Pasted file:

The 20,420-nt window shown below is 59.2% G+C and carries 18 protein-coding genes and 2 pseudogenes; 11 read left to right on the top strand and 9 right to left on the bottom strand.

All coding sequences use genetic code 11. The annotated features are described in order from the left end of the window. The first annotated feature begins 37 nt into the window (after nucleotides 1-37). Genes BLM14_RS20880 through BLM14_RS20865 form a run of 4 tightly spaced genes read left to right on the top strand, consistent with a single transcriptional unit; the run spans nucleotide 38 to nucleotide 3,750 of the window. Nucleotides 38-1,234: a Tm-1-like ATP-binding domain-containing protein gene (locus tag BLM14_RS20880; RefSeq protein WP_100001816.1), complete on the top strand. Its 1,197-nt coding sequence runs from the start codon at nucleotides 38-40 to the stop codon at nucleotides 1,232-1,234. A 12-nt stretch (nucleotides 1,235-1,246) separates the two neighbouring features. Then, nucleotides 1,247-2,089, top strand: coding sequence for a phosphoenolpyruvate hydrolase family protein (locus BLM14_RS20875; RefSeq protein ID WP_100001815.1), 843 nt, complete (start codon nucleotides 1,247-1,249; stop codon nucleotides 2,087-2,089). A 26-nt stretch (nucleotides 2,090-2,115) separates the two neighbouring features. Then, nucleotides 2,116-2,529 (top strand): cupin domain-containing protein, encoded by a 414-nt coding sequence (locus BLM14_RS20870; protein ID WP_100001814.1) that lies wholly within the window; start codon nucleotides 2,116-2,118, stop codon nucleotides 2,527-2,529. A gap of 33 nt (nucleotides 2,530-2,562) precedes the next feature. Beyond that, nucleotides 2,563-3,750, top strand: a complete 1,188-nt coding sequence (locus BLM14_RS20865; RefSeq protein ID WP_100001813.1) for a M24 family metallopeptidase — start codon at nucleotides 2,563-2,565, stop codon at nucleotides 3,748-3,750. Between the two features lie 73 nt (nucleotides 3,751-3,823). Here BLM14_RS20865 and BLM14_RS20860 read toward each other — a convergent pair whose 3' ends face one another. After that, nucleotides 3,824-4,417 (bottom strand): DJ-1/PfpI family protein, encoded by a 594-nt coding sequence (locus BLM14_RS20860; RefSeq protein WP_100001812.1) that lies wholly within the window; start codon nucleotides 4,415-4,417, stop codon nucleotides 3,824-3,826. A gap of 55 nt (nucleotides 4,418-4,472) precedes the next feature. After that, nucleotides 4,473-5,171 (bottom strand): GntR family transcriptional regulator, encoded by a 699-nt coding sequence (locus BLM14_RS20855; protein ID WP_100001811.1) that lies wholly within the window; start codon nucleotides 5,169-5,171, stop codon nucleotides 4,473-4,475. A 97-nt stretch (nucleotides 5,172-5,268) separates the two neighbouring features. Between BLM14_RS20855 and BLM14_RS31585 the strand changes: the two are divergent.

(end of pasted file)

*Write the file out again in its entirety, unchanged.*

The 20,420-nt window shown below is 59.2% G+C and carries 18 protein-coding genes and 2 pseudogenes; 11 read left to right on the top strand and 9 right to left on the bottom strand.

All coding sequences use genetic code 11. The annotated features are described in order from the left end of the window. The first annotated feature begins 37 nt into the window (after nucleotides 1-37). Genes BLM14_RS20880 through BLM14_RS20865 form a run of 4 tightly spaced genes read left to right on the top strand, consistent with a single transcriptional unit; the run spans nucleotide 38 to nucleotide 3,750 of the window. Nucleotides 38-1,234: a Tm-1-like ATP-binding domain-containing protein gene (locus tag BLM14_RS20880; RefSeq protein WP_100001816.1), complete on the top strand. Its 1,197-nt coding sequence runs from the start codon at nucleotides 38-40 to the stop codon at nucleotides 1,232-1,234. A 12-nt stretch (nucleotides 1,235-1,246) separates the two neighbouring features. Then, nucleotides 1,247-2,089, top strand: coding sequence for a phosphoenolpyruvate hydrolase family protein (locus BLM14_RS20875; RefSeq protein ID WP_100001815.1), 843 nt, complete (start codon nucleotides 1,247-1,249; stop codon nucleotides 2,087-2,089). A 26-nt stretch (nucleotides 2,090-2,115) separates the two neighbouring features. Then, nucleotides 2,116-2,529 (top strand): cupin domain-containing protein, encoded by a 414-nt coding sequence (locus BLM14_RS20870; protein ID WP_100001814.1) that lies wholly within the window; start codon nucleotides 2,116-2,118, stop codon nucleotides 2,527-2,529. A gap of 33 nt (nucleotides 2,530-2,562) precedes the next feature. Beyond that, nucleotides 2,563-3,750, top strand: a complete 1,188-nt coding sequence (locus BLM14_RS20865; RefSeq protein ID WP_100001813.1) for a M24 family metallopeptidase — start codon at nucleotides 2,563-2,565, stop codon at nucleotides 3,748-3,750. Between the two features lie 73 nt (nucleotides 3,751-3,823). Here BLM14_RS20865 and BLM14_RS20860 read toward each other — a convergent pair whose 3' ends face one another. After that, nucleotides 3,824-4,417 (bottom strand): DJ-1/PfpI family protein, encoded by a 594-nt coding sequence (locus BLM14_RS20860; RefSeq protein WP_100001812.1) that lies wholly within the window; start codon nucleotides 4,415-4,417, stop codon nucleotides 3,824-3,826. A gap of 55 nt (nucleotides 4,418-4,472) precedes the next feature. After that, nucleotides 4,473-5,171 (bottom strand): GntR family transcriptional regulator, encoded by a 699-nt coding sequence (locus BLM14_RS20855; protein ID WP_100001811.1) that lies wholly within the window; start codon nucleotides 5,169-5,171, stop codon nucleotides 4,473-4,475. A 97-nt stretch (nucleotides 5,172-5,268) separates the two neighbouring features. Between BLM14_RS20855 and BLM14_RS31585 the strand changes: the two are divergent.